In a page directly out of Hollywood’s Terminator script the US Navy released details today about a rogue robot helicopter which diverted twenty-three miles penetrating restricted Washington DC airspace (ADIZ) after a complete loss of command and control on August 2nd due to “software anomaly.” Considering that a trojan-infected maintenance system is partially responsible for downing a commercial airliner in 2008, “software anomaly” is speculative.
Does anyone else hear the theme music to Terminator playing softly in the background?
[Update 1:55pm] As for the Madrid 2008 air disaster, while the trojan’s role was not the cause of the crash, it was ruled a contributing factor:
[Update 3:23pm] I just read today’s DoD announcement that the most significant breach in US Military history is confirmed to have originated with foreign intelligence. The vector for the DoD attack was Autorun and removable media, same as the Madrid air disaster.
Related? Hard to tell.
While I’m certain that this is not keeping with the finest traditions of Navy transparency, demonstrated by the recent open access given 16 bloggers, I’m still left wondering if an attribution of the software anomaly may be clarified – was it due to malware?
[Update 8/28 12:12] Clarity on the Spanair crash should be given; the maintenance computer found partially responsible was indeed infected with malware however this was not an onboard flight computer. Rather, it was the ground crew policy and procedure which was interfered with by the malware-ridden system. The flight would have been grounded according to policy had the alarm triggered, however the pilot error was ruled the primary cause of the mishap.
So the pilot made an error, the takeoff warning system (TOWS) failed to alert the pilot to the error, and this TOWS system was problematic, which would have grounded the plane had the malware-infected system the ground crew was using been operating properly. Any of the three issues being resolved would have saved 154 people, and that does include the malware on the non-flight ground maintenance system, which would have been ruled a ‘contributing factor to the mishap’ in Naval Aviation. Others have said it’s tertiary – there is no such thing. There are primary causes and contributing causes for a mishap. All contributing causes are equally to blame because without them the mishap may have been avoided, and that includes malware.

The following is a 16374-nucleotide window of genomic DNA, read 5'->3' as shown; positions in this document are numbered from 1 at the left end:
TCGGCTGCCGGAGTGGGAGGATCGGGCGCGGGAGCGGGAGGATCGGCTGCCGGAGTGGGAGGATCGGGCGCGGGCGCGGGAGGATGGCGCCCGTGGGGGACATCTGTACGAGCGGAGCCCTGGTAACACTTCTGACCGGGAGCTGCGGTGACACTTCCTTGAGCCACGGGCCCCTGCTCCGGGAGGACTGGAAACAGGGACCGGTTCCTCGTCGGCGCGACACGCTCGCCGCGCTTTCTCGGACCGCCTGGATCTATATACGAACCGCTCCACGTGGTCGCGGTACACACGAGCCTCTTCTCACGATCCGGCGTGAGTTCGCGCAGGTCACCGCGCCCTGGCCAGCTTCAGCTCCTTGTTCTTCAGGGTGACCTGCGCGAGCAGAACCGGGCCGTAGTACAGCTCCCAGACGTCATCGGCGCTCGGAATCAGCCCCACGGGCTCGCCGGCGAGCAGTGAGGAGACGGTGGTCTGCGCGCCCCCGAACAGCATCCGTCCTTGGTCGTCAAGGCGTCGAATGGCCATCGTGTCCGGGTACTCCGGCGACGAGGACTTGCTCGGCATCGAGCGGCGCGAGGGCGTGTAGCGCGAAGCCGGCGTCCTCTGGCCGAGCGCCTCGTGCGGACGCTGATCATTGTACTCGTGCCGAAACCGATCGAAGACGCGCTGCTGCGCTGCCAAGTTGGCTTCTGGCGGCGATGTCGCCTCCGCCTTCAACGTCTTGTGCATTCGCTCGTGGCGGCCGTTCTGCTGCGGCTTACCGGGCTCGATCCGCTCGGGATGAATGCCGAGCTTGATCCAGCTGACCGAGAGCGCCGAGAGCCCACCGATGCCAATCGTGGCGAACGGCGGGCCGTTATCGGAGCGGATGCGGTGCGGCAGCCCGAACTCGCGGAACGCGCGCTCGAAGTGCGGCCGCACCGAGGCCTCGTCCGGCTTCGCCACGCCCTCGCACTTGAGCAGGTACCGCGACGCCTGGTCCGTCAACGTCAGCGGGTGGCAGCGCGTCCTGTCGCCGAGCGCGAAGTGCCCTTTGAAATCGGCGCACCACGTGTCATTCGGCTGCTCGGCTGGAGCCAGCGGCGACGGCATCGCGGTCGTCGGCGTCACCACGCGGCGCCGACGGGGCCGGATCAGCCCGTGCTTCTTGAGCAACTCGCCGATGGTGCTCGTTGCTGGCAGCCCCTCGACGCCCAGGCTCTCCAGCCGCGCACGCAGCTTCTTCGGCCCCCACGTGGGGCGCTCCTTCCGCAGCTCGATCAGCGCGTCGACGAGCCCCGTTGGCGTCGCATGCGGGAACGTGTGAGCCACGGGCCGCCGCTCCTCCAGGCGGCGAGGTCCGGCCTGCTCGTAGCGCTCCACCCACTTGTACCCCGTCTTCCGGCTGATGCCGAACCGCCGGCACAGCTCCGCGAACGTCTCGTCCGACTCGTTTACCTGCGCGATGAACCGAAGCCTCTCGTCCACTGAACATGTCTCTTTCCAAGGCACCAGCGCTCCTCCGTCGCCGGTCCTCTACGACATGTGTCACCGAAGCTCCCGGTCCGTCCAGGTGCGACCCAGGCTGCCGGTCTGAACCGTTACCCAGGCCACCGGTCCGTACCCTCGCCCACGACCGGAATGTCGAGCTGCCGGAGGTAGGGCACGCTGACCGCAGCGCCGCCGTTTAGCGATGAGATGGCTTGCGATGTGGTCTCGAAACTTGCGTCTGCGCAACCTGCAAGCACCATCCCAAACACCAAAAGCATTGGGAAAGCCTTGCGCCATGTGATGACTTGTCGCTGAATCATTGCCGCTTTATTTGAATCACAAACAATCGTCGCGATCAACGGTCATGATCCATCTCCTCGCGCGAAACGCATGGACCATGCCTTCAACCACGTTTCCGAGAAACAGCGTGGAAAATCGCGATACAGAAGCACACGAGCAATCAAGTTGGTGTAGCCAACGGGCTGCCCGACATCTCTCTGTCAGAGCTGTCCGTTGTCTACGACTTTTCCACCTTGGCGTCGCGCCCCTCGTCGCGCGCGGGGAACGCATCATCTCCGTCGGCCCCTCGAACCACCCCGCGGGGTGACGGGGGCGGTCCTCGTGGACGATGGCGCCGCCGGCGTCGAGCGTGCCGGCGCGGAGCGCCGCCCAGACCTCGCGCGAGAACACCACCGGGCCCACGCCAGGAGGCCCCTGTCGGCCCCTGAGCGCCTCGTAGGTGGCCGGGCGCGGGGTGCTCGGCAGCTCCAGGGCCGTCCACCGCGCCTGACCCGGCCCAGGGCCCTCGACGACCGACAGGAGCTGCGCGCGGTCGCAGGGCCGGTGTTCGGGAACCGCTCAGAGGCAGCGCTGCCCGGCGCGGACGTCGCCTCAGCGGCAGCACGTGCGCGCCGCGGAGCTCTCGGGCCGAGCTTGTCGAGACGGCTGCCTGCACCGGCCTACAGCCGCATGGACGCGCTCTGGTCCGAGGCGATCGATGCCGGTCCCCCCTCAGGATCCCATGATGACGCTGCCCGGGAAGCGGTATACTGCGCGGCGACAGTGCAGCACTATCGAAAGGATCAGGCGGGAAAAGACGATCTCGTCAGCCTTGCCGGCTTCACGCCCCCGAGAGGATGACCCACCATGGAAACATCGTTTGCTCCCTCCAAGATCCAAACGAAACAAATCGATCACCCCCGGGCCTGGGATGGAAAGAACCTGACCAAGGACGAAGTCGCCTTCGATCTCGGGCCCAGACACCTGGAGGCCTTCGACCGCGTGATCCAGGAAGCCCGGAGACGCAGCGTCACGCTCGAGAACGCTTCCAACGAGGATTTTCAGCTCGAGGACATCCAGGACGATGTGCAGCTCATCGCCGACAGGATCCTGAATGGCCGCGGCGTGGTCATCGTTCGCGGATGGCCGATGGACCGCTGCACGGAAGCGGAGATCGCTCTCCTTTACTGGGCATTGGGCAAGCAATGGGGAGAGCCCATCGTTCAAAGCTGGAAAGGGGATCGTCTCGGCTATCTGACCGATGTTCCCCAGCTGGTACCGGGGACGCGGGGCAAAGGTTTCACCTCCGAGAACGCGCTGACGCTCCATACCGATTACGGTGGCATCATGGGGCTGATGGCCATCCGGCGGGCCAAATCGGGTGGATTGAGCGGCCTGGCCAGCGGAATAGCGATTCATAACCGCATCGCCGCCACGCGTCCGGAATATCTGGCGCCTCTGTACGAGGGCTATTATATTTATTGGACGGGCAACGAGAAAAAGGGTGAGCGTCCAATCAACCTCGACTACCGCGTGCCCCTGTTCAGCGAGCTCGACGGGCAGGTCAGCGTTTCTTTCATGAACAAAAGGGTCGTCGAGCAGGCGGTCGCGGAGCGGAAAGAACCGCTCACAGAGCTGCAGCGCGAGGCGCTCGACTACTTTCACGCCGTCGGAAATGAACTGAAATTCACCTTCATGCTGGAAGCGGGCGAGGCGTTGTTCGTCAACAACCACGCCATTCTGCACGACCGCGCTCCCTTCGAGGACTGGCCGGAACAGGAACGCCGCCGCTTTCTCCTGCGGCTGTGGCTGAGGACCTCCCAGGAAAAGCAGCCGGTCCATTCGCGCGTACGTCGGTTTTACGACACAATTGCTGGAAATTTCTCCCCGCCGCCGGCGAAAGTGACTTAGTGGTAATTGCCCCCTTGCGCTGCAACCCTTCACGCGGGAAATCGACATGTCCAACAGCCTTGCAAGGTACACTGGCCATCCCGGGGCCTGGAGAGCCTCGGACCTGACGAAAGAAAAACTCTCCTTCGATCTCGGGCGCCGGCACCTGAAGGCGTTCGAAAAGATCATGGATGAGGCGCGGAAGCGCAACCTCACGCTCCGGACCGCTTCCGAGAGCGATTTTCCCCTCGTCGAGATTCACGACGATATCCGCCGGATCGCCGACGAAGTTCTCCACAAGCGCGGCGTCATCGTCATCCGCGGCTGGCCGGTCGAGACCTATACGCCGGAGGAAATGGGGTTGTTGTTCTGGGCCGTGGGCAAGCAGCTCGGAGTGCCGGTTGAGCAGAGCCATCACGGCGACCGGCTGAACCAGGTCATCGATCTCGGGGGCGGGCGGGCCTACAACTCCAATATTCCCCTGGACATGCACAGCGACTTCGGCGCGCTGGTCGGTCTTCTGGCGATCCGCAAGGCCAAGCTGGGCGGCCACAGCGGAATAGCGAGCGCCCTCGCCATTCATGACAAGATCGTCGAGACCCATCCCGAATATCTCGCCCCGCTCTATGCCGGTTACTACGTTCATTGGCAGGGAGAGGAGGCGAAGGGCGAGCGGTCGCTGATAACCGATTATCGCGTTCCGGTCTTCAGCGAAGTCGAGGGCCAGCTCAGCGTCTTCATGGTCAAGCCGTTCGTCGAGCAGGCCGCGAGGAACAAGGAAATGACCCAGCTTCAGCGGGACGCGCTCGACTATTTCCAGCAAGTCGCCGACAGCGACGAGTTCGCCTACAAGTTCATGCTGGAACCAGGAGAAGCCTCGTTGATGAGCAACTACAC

There are no indications as of yet that this was the result of cyberwarfare or hacking however this remotely operated (potentially armed) vehicle would definitely become the target of command and control interruption during a cyberwar. Interruption would result in similar circumstances such as a deviation of flight. Successful command and control hacking would result in complete usability gained by an outside force, and perhaps even direction of weapons systems.
Still, paired with today’s other late breaking announcement about USB malware intentionally used by foreign intelligence back in 2008 against the US military, we should note that the motive should not be ruled out in the future. Cybercrime syndicates as well as national security actors/agents from foreign intelligence networks are equally capable of attempting this level of breach and the tactical rewards are monumental.
As Deputy SecDef W. Lynn pointed out last year:
As civilians it’s important for us to understand that there is a documented monetary incentive involved with defeating these systems. The 2009 DBIR notes the most common breach tactic tends to be in finding the ‘weakest link’ of the entire defensive structure, commonly with partnering corporations.
This means that often our unrelated companies may be targeted specifically in order to work upwards through the trust relationships in order to successfully penetrate the ultimate target. The Fire Scout systems were designed here in San Diego and they are assembled in Moss Point, MS. More Fire Scout project partner details can be found at GlobalSecurity.org’s site.
If we work for companies who are partnered with defense contractors, two words should remind us all how connected we are: Stuxnet & SCADA. I urge anyone to check to see if their companies have data pathways open with defense contractors and take appropriate precautions. Don’t be that open door.
Author ESET Research, We Live Security